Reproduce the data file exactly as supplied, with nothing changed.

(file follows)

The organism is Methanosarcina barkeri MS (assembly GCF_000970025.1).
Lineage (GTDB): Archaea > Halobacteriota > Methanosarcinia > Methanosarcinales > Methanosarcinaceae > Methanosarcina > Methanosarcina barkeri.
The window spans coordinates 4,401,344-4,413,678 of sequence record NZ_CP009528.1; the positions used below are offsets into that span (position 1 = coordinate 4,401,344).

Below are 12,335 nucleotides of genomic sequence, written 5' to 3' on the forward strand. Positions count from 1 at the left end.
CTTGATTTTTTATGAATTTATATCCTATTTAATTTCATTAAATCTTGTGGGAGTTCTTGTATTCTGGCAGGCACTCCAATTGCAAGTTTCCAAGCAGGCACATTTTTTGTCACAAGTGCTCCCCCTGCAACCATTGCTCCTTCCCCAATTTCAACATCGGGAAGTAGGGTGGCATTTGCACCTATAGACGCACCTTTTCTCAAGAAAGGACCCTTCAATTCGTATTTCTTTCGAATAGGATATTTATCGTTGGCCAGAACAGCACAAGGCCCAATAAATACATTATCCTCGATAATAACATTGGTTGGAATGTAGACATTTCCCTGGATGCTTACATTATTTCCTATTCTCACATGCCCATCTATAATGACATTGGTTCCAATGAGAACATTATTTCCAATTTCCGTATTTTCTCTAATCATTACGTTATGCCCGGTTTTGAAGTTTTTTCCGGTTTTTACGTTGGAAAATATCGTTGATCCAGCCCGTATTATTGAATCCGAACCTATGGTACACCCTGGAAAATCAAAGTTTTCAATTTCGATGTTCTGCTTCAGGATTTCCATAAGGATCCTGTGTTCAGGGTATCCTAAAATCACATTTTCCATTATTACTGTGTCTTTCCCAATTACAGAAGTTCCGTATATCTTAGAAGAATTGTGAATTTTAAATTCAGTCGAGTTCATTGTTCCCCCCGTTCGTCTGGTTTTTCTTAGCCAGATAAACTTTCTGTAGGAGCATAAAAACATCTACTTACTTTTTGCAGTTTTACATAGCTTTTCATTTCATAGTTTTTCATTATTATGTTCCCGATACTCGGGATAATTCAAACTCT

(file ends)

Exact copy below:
The organism is Methanosarcina barkeri MS (assembly GCF_000970025.1).
Lineage (GTDB): Archaea > Halobacteriota > Methanosarcinia > Methanosarcinales > Methanosarcinaceae > Methanosarcina > Methanosarcina barkeri.
The window spans coordinates 4,401,344-4,413,678 of sequence record NZ_CP009528.1; the positions used below are offsets into that span (position 1 = coordinate 4,401,344).

Below are 12,335 nucleotides of genomic sequence, written 5' to 3' on the forward strand. Positions count from 1 at the left end.
CTTGATTTTTTATGAATTTATATCCTATTTAATTTCATTAAATCTTGTGGGAGTTCTTGTATTCTGGCAGGCACTCCAATTGCAAGTTTCCAAGCAGGCACATTTTTTGTCACAAGTGCTCCCCCTGCAACCATTGCTCCTTCCCCAATTTCAACATCGGGAAGTAGGGTGGCATTTGCACCTATAGACGCACCTTTTCTCAAGAAAGGACCCTTCAATTCGTATTTCTTTCGAATAGGATATTTATCGTTGGCCAGAACAGCACAAGGCCCAATAAATACATTATCCTCGATAATAACATTGGTTGGAATGTAGACATTTCCCTGGATGCTTACATTATTTCCTATTCTCACATGCCCATCTATAATGACATTGGTTCCAATGAGAACATTATTTCCAATTTCCGTATTTTCTCTAATCATTACGTTATGCCCGGTTTTGAAGTTTTTTCCGGTTTTTACGTTGGAAAATATCGTTGATCCAGCCCGTATTATTGAATCCGAACCTATGGTACACCCTGGAAAATCAAAGTTTTCAATTTCGATGTTCTGCTTCAGGATTTCCATAAGGATCCTGTGTTCAGGGTATCCTAAAATCACATTTTCCATTATTACTGTGTCTTTCCCAATTACAGAAGTTCCGTATATCTTAGAAGAATTGTGAATTTTAAATTCAGTCGAGTTCATTGTTCCCCCCGTTCGTCTGGTTTTTCTTAGCCAGATAAACTTTCTGTAGGAGCATAAAAACATCTACTTACTTTTTGCAGTTTTACATAGCTTTTCATTTCATAGTTTTTCATTATTATGTTCCCGATACTCGGGATAATTCAAACTCT